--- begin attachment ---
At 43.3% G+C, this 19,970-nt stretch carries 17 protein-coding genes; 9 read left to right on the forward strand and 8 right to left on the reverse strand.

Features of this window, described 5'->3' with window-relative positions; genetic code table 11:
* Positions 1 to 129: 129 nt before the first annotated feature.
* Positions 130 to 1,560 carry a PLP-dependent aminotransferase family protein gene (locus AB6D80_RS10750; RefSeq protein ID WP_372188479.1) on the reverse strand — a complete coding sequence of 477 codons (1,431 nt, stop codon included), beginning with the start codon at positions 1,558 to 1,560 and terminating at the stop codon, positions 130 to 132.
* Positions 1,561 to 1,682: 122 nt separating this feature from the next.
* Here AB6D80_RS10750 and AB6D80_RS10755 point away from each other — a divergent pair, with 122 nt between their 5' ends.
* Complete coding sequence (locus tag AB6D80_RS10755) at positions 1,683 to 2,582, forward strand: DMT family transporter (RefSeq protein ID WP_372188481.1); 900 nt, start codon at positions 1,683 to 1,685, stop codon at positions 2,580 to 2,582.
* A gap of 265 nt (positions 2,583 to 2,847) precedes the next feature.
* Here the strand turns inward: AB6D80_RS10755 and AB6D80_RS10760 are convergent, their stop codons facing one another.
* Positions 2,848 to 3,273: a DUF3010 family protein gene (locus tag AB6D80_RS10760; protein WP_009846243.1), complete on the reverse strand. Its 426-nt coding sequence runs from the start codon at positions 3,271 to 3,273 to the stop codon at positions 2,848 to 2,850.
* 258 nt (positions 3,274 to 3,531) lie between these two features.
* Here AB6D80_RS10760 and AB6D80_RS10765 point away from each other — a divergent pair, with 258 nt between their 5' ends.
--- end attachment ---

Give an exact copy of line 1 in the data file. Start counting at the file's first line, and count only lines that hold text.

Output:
At 43.3% G+C, this 19,970-nt stretch carries 17 protein-coding genes; 9 read left to right on the forward strand and 8 right to left on the reverse strand.